When Quirk Books publisher Jason Rekulak first pitched the idea of injecting a healthy dose of brain-eating gore into one of the most revered novels of the 19th century, not even he could have imagined the mash-up mania he was unleashing on the world. Freely adapted from Jane Austen’s original 1813 novel, Seth Grahame-Smith’s Pride and Prejudice and Zombies spent more than 50 weeks on the NY Times Bestseller List, spawning not only a prequel and a sequel but an entire genre of parody mash-ups like Sense and Sensibility and Sea Monsters, Abraham Lincoln: Vampire Hunter and such recent Quirk smashes as William Shakespeare’s The Empire Striketh Back and The Jedi Doth Return.
So, naturally, it was only a matter of time before Hollywood came calling. And though the Grahame-Smith scripted Abraham Lincoln: Vampire Hunter tanked at the box office in 2012, the pre-release buzz about Prejudice was much more encouraging.
Produced by Oscar-winner Natalie Portman, Prejudice was directed by celebrated indie helmer Burr Steers (Igby Goes Down) and like the novel, promised lush, period costumes, gorgeous locales and fiery, strong-willed Austen-ian heroines kicking serious zombie ass. Also featuring star turns from Downton Abbey’s Lily James and Game of Thrones’ Lena Headey, Prejudice seemed poised to take the literary mash-up phenomenon to the next level on the big screen and then…it didn’t.
Opening in sixth place at the box office on Super Bowl weekend behind such total turkeys as Kung Fu Panda 3, Hail, Caesar! and the latest soppy Nicholas Sparks adaptation The Choice, Prejudice took in just over $5.3 million before limping off into the fog outside Longbourn like one of Grahame-Smith’s “sorry stricken”.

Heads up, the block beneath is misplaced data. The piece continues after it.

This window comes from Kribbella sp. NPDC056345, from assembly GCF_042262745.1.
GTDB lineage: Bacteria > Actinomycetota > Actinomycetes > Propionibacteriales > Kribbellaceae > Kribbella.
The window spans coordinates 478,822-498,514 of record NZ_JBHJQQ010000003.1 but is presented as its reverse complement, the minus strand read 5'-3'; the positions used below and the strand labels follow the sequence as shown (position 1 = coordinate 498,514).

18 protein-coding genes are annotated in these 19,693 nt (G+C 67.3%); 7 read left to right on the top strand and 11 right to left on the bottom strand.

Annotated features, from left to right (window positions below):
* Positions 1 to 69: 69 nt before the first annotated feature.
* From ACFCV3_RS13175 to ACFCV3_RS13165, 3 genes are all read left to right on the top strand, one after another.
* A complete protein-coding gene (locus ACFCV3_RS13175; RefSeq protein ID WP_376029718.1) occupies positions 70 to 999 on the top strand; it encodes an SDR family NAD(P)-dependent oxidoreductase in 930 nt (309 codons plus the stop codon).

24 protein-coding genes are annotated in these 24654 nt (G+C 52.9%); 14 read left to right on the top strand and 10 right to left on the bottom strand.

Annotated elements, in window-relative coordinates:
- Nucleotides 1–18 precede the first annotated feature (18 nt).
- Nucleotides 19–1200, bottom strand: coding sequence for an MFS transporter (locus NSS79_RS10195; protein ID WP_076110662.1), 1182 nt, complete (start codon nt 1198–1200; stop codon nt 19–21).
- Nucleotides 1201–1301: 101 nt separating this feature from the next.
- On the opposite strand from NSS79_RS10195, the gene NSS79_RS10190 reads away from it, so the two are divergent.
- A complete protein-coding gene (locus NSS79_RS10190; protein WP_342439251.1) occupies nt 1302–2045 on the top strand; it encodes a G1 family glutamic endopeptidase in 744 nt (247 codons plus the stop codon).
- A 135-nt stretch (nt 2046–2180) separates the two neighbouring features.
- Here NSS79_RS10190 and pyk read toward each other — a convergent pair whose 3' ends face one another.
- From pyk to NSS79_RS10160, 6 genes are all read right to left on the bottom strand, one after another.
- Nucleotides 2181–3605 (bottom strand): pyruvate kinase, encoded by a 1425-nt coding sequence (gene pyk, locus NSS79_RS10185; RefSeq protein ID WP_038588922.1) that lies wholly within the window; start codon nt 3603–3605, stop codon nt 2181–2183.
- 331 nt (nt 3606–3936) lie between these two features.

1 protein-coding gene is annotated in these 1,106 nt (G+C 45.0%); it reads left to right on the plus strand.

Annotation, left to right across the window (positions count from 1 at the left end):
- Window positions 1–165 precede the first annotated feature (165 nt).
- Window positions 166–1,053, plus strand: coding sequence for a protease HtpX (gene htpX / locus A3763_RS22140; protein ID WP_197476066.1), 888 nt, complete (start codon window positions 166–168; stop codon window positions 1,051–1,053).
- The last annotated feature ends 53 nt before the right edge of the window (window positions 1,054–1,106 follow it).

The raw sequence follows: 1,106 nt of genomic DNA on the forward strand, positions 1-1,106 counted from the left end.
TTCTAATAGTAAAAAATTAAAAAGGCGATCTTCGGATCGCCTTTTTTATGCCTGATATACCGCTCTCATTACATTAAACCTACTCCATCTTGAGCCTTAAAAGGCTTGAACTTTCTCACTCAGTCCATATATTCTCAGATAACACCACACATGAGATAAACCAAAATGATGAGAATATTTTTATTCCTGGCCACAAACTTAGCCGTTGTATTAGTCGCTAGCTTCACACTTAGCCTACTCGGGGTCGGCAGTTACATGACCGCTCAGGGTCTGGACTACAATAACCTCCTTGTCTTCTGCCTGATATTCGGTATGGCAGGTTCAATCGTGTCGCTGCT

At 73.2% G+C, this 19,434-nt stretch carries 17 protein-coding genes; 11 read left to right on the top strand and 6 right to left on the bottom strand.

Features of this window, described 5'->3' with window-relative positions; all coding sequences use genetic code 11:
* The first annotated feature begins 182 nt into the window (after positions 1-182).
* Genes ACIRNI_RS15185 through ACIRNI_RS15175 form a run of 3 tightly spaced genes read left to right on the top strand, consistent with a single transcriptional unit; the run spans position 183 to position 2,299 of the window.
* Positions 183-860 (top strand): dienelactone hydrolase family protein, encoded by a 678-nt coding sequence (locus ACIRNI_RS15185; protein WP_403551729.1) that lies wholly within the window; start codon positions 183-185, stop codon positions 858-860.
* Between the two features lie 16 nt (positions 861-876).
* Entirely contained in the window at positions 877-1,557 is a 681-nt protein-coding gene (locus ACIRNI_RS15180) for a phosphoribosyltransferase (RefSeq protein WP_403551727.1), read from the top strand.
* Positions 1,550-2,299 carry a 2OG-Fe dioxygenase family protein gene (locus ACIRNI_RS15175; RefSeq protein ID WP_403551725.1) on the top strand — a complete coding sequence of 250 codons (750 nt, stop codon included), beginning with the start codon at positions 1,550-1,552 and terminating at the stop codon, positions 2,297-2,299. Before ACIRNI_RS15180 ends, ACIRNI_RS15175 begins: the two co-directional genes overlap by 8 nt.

And though I’m never one to equate box office success with quality, as a fan of both zombie lore and Jane Austen, I was prepared to be disappointed with this one. The good news is that Prejudice isn’t nearly as bad as you’ve heard, but it’s also nowhere near as fun and campy as it should be.
Opening with a very cool scene featuring Mr. Darcy (Sam Riley) reimagined as a take-no-prisoners zombie hunter in an English countryside suddenly overrun by the undead, the first third of Prejudice is a pitch-perfect mash-up of period piece drama and awesomely staged zombie horror. Layered over the existing story, the zombie mythology in the film is filled with juicy, class-conscious details – like the fact that the rich send their children to train in the art of zombie warfare in Japan while the children of the lower gentry can only afford training in China – and the period-appropriate weaponry on display is just as gorgeous as the corsets and vintage boots they’re tucked into. There is a visceral, fanboy thrill in watching fetching young lasses in Regency ball gowns slicing zombie heads off with samurai swords.
But sustaining the film’s delicate tonal balancing act proves to be too much for Steers about midway through. And though the cast is more than up to the challenge – particularly former Dr. Who Matt Smith as a highly-annoying Parson Collins and Dark Shadows’ Bella Heathcote as a zombie-slaying Jane Bennett – once Prejudice’s proverbial carriage veers off the country road it never really recovers and the movie becomes very boring very quickly. And by the time Prejudice slogs to its dreary, inevitably disappointing climax, trust me, the elegantly appointed zombies onscreen won’t be the only ones begging for sweet mercy.
Now playing on select British Airways, Virgin Atlantic, China Southern Airlines and United flights worldwide, Pride and Prejudice and Zombies is also available to stream via iTunes, Amazon Video and Google Play.